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MERCURY LEARNING and INFORMATION provides print and digital content in the areas of science and medicine, technology and computing, engineering, and mathematics (STEM disciplines) designed for the professional/reference, trade, library, higher education, career school, and online training markets. We embrace both traditional and innovative publishing models designed to accommodate the needs of the intended audience by using the appropriate delivery methods.

Microsoft® Access® 2016 Programming By Example with VBA, XML, and ASP

Julitta Korol

ISBN: 978-1-942270-84-3
Pub Date:  June 2016
Specs: 7 x 9   Paperback
Pages: 900
Price: $54.95

Microsoft Access 2016 Programming by Example with VBA, XML, and ASP takes nonprogrammers through detailed steps of creating Access databases from scratch and shows them how to retrieve and manage their data programmatically using various programming languages and techniques. With more than 275 applied examples and 10 projects, Access users can quickly build database solutions with Data Access Objects (DAO) and ActiveX Data Objects (ADO); define database objects and manage database security with Structured Query Language (SQL); enhance and alter the way users interact with database applications with Ribbon customizations and event programming in forms and reports; and program Microsoft Access databases for Internet access with Active Server Pages (ASP)  and Extensible Markup Language (XML). The book, which covers the latest release of Access 2016 and earlier versions, is divided into nine parts (32 chapters) that progressively introduce you to programming Access .mdb and .accdb databases.



1. Getting Started. 2. Getting to Know Visual Basic Editor (VBE). 3. Access VBA Fundamentals. 4. Access VBA Built-in and Custom Functions 5. Adding Decisions to your Access VBA Programs. 6. Adding Repeating Actions to Access VBA Programs. 7. Keeping Track of Multiple Values Using Arrays. 8. Keeping Track of Multiple Values Using Object Collections. 9. Getting to Know Built-in Tools for Testing and Debugging Built-in and Custom Functions.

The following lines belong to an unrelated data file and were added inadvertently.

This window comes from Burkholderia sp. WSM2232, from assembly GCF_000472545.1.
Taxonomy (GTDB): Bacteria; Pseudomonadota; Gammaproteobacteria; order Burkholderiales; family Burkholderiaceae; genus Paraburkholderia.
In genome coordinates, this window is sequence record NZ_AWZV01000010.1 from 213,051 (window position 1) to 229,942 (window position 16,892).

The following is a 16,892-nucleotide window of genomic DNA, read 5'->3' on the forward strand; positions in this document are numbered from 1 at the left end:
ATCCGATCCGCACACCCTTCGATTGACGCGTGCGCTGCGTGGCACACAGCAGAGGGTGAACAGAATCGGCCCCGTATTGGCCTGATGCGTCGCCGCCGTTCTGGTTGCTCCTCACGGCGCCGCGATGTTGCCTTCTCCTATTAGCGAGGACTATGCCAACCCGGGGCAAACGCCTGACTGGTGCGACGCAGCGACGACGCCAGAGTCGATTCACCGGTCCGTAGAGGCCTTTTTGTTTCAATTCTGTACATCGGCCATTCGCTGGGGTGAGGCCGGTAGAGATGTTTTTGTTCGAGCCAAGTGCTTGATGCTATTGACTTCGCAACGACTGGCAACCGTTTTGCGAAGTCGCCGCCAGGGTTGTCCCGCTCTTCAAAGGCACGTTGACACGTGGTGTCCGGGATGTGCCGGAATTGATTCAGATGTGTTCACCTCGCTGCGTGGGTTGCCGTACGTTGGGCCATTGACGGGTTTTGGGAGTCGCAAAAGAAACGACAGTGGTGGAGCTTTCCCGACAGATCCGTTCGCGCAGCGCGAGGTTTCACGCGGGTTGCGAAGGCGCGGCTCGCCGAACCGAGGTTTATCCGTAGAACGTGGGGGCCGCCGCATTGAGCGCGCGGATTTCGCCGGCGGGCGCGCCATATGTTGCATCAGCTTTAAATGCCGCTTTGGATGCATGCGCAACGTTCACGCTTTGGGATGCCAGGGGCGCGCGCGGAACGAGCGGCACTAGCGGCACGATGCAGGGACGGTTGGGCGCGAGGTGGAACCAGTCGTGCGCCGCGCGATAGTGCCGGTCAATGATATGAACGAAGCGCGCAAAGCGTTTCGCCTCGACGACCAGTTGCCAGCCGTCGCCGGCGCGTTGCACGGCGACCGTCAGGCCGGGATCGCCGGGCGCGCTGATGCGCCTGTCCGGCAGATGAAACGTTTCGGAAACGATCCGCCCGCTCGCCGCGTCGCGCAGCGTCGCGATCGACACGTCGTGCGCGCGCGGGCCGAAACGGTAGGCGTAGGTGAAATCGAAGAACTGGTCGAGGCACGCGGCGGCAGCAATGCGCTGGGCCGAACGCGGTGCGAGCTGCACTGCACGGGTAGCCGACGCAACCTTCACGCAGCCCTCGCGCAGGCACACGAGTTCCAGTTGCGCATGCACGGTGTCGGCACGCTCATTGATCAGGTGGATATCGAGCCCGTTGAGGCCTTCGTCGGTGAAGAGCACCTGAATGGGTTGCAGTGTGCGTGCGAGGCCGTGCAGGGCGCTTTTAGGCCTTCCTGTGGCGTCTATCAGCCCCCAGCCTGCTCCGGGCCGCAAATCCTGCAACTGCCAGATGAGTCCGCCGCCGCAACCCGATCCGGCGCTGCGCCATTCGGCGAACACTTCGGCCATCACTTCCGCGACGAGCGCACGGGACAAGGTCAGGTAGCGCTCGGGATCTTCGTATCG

Julitta Korol is a software consultant who delivers custom-tailored hands-on training and develops advanced database and spreadsheet applications. She has written over 20 computer books including Microsoft Excel 2013 Programming with VBA, XML and ASP (Mercury Learning). She lives on Long Island, New York.


Issue while running some of the Chapter 11 VBA procedures on the Windows 64-bit machine.
As you might have already discovered, you will need to use the Microsoft.ACE.OLEDB.12.0 Provider instead of Microsoft.Jet.OLEDB.4.0 when executing the code in a mixed Windows environments. The Jet database engine is only 32-bit and does not run natively under 64-bit versions of Windows. The ACE database engine basically provides the 64-bit version of Jet so you can read and write .mdb files from earlier versions of Access and also work with the default .accdb file format. When the book was written, the 32-bit was commonplace for processors and suited 99% of people, hence the code focused on using the Jet Provider. This will be corrected in future editions.